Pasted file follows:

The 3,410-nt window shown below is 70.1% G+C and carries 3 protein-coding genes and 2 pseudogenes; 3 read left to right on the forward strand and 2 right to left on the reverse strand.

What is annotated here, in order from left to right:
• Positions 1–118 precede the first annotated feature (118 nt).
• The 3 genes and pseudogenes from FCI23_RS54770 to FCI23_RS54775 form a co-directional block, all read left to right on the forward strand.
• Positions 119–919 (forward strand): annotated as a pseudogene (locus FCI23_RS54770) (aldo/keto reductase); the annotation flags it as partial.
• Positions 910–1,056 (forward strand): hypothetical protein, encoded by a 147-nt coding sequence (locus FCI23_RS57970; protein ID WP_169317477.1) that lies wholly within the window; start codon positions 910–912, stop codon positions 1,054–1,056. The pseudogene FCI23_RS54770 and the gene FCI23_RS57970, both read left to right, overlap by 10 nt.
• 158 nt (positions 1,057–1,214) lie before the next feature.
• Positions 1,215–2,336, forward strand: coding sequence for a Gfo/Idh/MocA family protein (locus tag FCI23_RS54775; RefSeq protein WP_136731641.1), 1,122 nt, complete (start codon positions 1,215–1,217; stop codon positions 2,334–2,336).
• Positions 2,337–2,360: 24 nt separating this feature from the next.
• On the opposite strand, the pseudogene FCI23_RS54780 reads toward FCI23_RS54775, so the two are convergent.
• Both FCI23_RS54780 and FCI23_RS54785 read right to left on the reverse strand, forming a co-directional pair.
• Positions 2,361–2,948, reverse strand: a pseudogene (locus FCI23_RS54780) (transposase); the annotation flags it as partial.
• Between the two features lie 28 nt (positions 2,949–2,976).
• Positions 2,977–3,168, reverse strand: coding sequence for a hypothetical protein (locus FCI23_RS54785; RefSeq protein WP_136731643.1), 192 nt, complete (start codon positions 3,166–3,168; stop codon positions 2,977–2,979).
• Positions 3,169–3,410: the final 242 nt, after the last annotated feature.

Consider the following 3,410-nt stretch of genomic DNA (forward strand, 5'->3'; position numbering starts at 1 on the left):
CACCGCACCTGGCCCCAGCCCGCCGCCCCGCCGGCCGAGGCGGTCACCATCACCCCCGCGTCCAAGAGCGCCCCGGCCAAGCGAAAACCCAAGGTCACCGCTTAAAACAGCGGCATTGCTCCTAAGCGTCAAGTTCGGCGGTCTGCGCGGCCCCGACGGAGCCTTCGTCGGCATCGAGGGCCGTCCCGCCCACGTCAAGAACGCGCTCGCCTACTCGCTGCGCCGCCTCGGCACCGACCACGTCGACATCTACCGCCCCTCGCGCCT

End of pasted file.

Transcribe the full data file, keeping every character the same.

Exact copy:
The 3,410-nt window shown below is 70.1% G+C and carries 3 protein-coding genes and 2 pseudogenes; 3 read left to right on the forward strand and 2 right to left on the reverse strand.

What is annotated here, in order from left to right:
• Positions 1–118 precede the first annotated feature (118 nt).
• The 3 genes and pseudogenes from FCI23_RS54770 to FCI23_RS54775 form a co-directional block, all read left to right on the forward strand.
• Positions 119–919 (forward strand): annotated as a pseudogene (locus FCI23_RS54770) (aldo/keto reductase); the annotation flags it as partial.
• Positions 910–1,056 (forward strand): hypothetical protein, encoded by a 147-nt coding sequence (locus FCI23_RS57970; protein ID WP_169317477.1) that lies wholly within the window; start codon positions 910–912, stop codon positions 1,054–1,056. The pseudogene FCI23_RS54770 and the gene FCI23_RS57970, both read left to right, overlap by 10 nt.
• 158 nt (positions 1,057–1,214) lie before the next feature.
• Positions 1,215–2,336, forward strand: coding sequence for a Gfo/Idh/MocA family protein (locus tag FCI23_RS54775; RefSeq protein WP_136731641.1), 1,122 nt, complete (start codon positions 1,215–1,217; stop codon positions 2,334–2,336).
• Positions 2,337–2,360: 24 nt separating this feature from the next.
• On the opposite strand, the pseudogene FCI23_RS54780 reads toward FCI23_RS54775, so the two are convergent.
• Both FCI23_RS54780 and FCI23_RS54785 read right to left on the reverse strand, forming a co-directional pair.
• Positions 2,361–2,948, reverse strand: a pseudogene (locus FCI23_RS54780) (transposase); the annotation flags it as partial.
• Between the two features lie 28 nt (positions 2,949–2,976).
• Positions 2,977–3,168, reverse strand: coding sequence for a hypothetical protein (locus FCI23_RS54785; RefSeq protein WP_136731643.1), 192 nt, complete (start codon positions 3,166–3,168; stop codon positions 2,977–2,979).
• Positions 3,169–3,410: the final 242 nt, after the last annotated feature.

Consider the following 3,410-nt stretch of genomic DNA (forward strand, 5'->3'; position numbering starts at 1 on the left):
CACCGCACCTGGCCCCAGCCCGCCGCCCCGCCGGCCGAGGCGGTCACCATCACCCCCGCGTCCAAGAGCGCCCCGGCCAAGCGAAAACCCAAGGTCACCGCTTAAAACAGCGGCATTGCTCCTAAGCGTCAAGTTCGGCGGTCTGCGCGGCCCCGACGGAGCCTTCGTCGGCATCGAGGGCCGTCCCGCCCACGTCAAGAACGCGCTCGCCTACTCGCTGCGCCGCCTCGGCACCGACCACGTCGACATCTACCGCCCCTCGCGCCT